This gave Du Pont pause, and pausing, he reflected on the risks. Here was no New Orleans, where the problem had been to run the fleet through a brief, furious gantlet of fire in order to gain a safe haven above the forts and place a defenseless city under the muzzles of its guns; this was Charleston, whose harbor, in the words of his chief of staff, “was a cul-de-sac , a circle of fire not to be passed.” The deeper you penetrated the circle, the more you were exposed to destruction. Moreover, as the Admiral saw it, even if he pressed the attack, “in the end we shall retire, leaving some of our ironclads in the hands of the enemy, to be refitted and turned against our blockade with deplorable effect.” This last was unthinkable—though he thought about it in his cabin all night long. By daybreak he had made up his mind. “I have decided not to renew the attack,” he told his chief of staff. “We have met with a sad repulse; I shall not turn it into a great disaster.”
Next afternoon he recrossed the bar. “I attempted to take the bull by the horns, but he was too much for us,” he admitted to the army commander whose troops had been standing by to pick up the pieces. By the end of the week the flotilla again was riding at anchor inside Port Royal, swarmed over by armorers hammering the vessels back into shape. The Admiral knew the reaction in Washington would be severe, coming as it must on the heels of such great expectations, but he also knew he had the support of his monitor captains, who stood, as one of them said, “like a wall of iron” around his reputation, agreeing with the chief of staff’s opinion that “Admiral Du Pont never showed greater courage or patriotism than when he saved his ships and men, and sacrificed himself to the clamor and disappointment evoked by his defeat.”
In point of fact, however, part of the expressed disappointment, if not the clamor, occurred within the fleet itself. A chief engineer was clapped in arrest for complaining in his ship’s mess that the attack had not been pressed to the victory point, and at least one junior officer remarked wryly that “the grim sort of soul like Farragut was lacking.” Welles and Fox were reluctant to bring the matter out into the open with the publication of the adverse battle reports. After all, it was they—especially Fox—who had announced that the monitors were irresistible, and contracts already had been signed for the delivery of eighteen more of the expensive naval monsters. Two weeks after the repulse, Welles was attempting to shrug it off by telling his diary: “I am by no means confident that we are acting wisely in expending so much strength and effort on Charleston, a place of no strategic importance.”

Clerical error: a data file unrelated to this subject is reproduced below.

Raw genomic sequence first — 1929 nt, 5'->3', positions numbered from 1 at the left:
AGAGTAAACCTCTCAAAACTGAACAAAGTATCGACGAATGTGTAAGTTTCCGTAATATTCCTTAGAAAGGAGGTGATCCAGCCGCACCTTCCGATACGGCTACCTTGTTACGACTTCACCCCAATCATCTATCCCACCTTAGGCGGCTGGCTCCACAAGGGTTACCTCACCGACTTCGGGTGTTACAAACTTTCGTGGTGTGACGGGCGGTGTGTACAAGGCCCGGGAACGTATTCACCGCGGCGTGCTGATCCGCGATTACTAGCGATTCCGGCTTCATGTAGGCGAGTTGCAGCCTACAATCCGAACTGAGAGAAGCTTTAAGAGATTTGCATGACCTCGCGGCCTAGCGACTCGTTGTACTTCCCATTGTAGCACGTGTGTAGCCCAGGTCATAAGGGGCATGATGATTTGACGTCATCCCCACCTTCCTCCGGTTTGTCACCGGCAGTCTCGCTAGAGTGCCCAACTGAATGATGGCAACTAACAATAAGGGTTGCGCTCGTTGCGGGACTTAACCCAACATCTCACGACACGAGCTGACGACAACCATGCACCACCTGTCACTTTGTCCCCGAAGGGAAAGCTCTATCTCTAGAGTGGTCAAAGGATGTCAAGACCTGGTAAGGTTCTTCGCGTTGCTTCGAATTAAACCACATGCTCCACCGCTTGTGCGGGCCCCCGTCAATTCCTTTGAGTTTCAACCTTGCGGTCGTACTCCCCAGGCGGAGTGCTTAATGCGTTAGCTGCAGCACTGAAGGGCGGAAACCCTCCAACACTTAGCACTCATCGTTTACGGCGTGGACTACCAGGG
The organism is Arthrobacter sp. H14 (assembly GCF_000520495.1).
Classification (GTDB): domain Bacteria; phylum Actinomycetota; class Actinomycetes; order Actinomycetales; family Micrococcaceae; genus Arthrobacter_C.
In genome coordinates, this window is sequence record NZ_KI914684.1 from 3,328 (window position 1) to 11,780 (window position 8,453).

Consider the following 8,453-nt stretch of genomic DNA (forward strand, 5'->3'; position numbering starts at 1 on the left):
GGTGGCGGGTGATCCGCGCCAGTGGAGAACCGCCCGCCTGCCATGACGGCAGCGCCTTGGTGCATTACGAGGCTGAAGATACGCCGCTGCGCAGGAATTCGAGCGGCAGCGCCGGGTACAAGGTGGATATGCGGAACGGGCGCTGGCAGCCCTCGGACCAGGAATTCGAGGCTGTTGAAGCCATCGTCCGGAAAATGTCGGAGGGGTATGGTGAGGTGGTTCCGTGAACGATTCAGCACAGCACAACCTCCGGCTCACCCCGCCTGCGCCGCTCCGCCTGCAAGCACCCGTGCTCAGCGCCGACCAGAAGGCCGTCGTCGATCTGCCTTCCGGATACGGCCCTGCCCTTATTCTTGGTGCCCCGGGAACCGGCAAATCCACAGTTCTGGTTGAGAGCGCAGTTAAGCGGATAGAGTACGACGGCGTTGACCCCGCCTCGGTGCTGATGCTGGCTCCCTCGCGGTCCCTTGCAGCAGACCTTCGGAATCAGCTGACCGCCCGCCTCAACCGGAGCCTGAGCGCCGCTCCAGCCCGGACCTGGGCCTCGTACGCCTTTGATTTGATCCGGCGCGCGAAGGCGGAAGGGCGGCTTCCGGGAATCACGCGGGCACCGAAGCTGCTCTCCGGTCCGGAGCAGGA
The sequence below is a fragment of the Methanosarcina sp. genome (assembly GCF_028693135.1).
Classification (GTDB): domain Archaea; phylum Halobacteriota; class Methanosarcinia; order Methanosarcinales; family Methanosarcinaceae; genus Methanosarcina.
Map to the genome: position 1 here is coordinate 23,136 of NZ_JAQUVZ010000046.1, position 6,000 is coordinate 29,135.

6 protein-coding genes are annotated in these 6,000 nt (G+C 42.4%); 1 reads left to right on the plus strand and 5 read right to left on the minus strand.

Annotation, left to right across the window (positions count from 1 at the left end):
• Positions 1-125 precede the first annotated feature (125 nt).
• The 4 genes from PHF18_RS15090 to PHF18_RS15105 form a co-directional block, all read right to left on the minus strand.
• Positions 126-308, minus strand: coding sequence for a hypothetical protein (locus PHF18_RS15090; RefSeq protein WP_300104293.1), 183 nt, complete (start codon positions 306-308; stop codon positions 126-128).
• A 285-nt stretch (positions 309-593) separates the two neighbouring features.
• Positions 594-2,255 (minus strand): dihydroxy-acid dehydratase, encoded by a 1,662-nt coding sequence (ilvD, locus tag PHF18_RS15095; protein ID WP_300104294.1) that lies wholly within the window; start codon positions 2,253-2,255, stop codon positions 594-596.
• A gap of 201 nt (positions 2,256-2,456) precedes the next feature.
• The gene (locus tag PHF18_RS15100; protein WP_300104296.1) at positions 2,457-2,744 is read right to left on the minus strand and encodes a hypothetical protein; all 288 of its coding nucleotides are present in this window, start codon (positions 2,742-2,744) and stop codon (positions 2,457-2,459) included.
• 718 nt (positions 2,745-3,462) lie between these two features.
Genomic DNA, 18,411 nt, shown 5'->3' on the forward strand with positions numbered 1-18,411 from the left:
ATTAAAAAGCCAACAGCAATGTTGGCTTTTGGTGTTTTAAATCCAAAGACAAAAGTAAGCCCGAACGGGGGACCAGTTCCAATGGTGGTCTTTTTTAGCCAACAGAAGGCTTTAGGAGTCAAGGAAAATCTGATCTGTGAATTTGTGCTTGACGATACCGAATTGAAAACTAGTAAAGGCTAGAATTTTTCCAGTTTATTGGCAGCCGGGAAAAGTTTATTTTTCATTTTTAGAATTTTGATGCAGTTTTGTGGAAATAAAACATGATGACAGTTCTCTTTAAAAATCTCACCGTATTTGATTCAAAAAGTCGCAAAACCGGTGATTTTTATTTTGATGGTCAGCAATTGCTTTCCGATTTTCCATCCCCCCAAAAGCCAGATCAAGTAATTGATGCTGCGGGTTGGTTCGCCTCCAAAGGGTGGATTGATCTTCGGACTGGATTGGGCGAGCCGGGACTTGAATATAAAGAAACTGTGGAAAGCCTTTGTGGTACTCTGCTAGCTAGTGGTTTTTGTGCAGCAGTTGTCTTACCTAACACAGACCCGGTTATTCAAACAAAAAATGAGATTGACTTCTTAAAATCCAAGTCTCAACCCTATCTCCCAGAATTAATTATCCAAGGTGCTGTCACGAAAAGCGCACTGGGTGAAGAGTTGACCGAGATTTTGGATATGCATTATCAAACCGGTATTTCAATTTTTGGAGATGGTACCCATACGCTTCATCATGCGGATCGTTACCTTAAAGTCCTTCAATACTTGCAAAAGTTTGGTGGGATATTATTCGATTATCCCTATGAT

The grapes had soured for him; but not for Beauregard. The Louisiana general’s only regrets were that the boiler-torpedo had not gone off and that the Yankees had slunk away without a renewal of the assault. In a congratulatory order to his troops, his enthusiasm knew no bounds; he spoke of “the stranded, riddled wreck” of the Keokuk , whose big guns now were part of the harbor defenses, and of the ignominious flight of “her baffled co-adjutors,” whose repulse had rein spired world-wide confidence in the ultimate and glorious triumph of the Confederate cause. In his official report to Richmond, though—for he confided to a friend that, from now on, he was adopting a more restrained style in his dispatches, in order to counteract a rumor that he was prone to exaggerate his accomplishments—the little Creole, with his bloodhound eyes and his hair brushed forward in lovelocks at the temples, contented himself for the most part with factual observations. “It may be accepted, as shown,” he wrote, “that these vaunted monitor batteries, though formidable engines of war, after all are not invulnerable or invincible, and may be destroyed or defeated by heavy ordnance, properly placed and skillfully handled.”
Moreover, in the light of congratulations that Sumter had become “a household word, like Salamis and Thermopylae,” he could not resist the temptation to add: “My expectations were fully realized, and the country, as well as the State of South Carolina, may well be proud of the men who first met and vanquished the iron-mailed, terribly armed armada, so confidently prepared and sent forth by the enemy to certain and easy victory.”